Accordingly, with the conventional technology, frame memory and the signal processing circuit becomes large in the scales thereof, and therefore not economic. Also, the necessity for conducting the motion estimation, correctly, upon a large number of frame videos separated on timing, brings the structures to be complex. Thus, with the conventional technology, it is difficult to obtain the high resolution of the moving pictures, such as, on the television broadcast signal, for example.

The present invention provides a technology for preferably achieving the high resolution of the video signals. In more details, the present invention provided the technology for preferably achieving the high resolution of the video signals, with using a less number of pieces of frames.

According to the present invention, an output video frame is obtained with increasing the number of pixels building up the video frame into n-times, by composing the video frame of n pieces of video frames (n: an integer equal to or greater than two (2)). In more details, according to the present invention, estimation is made on sampling phase difference with using the video data on the input video frame to be a reference and the corresponding one of the respective video data on the other input video frames, and motion compensation is made on the video data of each of the input video frames with using information of that sampling phase difference, wherein the pixel number is increased to n-times. And, after shifting the video data of the each frame, the pixel number of which is increased, by a predetermined amount of phase, a coefficient, which is determined upon basis of the sampling phase difference mentioned above, is multiplied upon the respective video data in front and back of that phase shifting, thereby removing the (n−1) pieces of aliasing components.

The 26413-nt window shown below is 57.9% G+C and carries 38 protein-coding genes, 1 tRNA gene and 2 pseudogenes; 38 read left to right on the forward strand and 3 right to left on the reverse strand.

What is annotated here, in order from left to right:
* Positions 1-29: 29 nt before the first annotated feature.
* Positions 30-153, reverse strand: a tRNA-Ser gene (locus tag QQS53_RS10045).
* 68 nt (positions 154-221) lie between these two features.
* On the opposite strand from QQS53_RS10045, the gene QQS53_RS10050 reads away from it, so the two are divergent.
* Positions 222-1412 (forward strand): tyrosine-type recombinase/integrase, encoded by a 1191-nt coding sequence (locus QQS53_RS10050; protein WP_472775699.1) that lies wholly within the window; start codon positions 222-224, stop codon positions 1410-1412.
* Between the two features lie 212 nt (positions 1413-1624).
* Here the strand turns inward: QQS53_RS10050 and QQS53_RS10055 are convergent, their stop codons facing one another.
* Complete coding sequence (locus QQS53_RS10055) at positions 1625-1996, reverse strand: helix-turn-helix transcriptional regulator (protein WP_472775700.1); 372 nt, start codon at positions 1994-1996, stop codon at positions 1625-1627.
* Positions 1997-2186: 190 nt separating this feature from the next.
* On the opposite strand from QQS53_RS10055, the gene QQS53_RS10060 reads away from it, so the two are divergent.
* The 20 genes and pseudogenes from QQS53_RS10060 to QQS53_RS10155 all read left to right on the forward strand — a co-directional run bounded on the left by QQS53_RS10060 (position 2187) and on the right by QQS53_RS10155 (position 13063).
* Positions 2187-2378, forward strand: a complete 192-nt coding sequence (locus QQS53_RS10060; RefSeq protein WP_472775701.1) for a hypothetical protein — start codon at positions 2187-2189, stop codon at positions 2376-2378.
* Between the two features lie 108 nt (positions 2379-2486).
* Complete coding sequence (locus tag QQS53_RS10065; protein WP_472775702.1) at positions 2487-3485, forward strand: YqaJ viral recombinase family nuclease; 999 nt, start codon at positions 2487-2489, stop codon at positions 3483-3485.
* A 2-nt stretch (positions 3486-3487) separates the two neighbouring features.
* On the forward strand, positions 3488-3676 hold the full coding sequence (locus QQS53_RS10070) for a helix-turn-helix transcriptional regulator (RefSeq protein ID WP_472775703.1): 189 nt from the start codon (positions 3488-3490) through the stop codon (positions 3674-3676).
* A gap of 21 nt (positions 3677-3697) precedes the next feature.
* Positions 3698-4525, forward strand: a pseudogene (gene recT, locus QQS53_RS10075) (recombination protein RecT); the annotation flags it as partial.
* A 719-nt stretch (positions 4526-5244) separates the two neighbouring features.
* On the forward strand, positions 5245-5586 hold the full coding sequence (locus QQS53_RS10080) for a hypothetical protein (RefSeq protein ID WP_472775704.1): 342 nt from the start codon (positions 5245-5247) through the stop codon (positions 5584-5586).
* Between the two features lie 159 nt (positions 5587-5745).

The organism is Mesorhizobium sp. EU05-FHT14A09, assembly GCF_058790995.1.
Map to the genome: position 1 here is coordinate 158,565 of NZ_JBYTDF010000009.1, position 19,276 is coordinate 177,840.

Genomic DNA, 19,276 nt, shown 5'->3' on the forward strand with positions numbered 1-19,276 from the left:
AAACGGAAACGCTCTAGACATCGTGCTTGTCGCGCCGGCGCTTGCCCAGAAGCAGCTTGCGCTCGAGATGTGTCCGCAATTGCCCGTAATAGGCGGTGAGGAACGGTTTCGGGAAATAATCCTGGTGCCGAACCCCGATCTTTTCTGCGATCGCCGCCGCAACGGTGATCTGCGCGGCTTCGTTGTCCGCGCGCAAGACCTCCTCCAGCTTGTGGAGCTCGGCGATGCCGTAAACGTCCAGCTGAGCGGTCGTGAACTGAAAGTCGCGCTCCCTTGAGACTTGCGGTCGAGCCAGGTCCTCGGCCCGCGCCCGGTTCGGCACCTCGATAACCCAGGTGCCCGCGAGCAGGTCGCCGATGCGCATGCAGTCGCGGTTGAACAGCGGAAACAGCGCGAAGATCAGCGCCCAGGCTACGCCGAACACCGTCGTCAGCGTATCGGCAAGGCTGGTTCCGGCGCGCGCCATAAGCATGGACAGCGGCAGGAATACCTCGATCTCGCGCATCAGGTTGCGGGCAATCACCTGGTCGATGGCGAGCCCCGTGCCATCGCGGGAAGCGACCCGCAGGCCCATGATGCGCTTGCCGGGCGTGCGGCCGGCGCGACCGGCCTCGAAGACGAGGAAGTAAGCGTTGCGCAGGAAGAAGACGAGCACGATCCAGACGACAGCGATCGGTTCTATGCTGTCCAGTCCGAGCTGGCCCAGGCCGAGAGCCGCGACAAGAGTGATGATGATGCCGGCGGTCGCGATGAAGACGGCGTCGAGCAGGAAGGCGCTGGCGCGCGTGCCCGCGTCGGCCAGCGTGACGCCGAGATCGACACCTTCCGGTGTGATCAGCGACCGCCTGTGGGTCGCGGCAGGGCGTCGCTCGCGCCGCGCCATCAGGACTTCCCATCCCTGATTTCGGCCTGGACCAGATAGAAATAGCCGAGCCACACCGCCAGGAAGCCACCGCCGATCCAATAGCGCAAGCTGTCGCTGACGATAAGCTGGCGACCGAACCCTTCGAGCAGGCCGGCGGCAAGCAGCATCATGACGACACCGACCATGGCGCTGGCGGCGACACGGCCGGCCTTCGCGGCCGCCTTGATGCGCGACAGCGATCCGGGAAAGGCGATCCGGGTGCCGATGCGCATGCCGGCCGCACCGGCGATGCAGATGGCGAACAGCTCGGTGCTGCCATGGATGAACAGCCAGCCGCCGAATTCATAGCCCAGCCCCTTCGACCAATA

Also, it is possible to provide an auxiliary pixel interpolation means for increasing the video data of the input video frame through the interpolation, thereby outputting a result of that auxiliary pixel interpolation means, in the place of a result of removing the aliasing components mentioned above, when the above-mentioned coefficient cannot be determined, in the structures thereof.

Thus, according to the present invention, it is possible to achieve the high resolution of the video signals, in more preferable manner.

BRIEF DESCRIPTION OF THE SEVERAL VIEWS OF THE DRAWING

Those and other features, objects and advantages of the present invention will become more apparent from the following description when taken in conjunction with the accompanying drawings wherein:

FIG. 1 is a block diagram for showing the configuration of a video signal processing apparatus, according to an embodiment of the present invention;

FIGS. 2( a) to 2(e) are views for explaining operations of a general video signal processing for high resolution;

FIGS. 3( a) to 3(c) are views for explaining the operations in the prior art;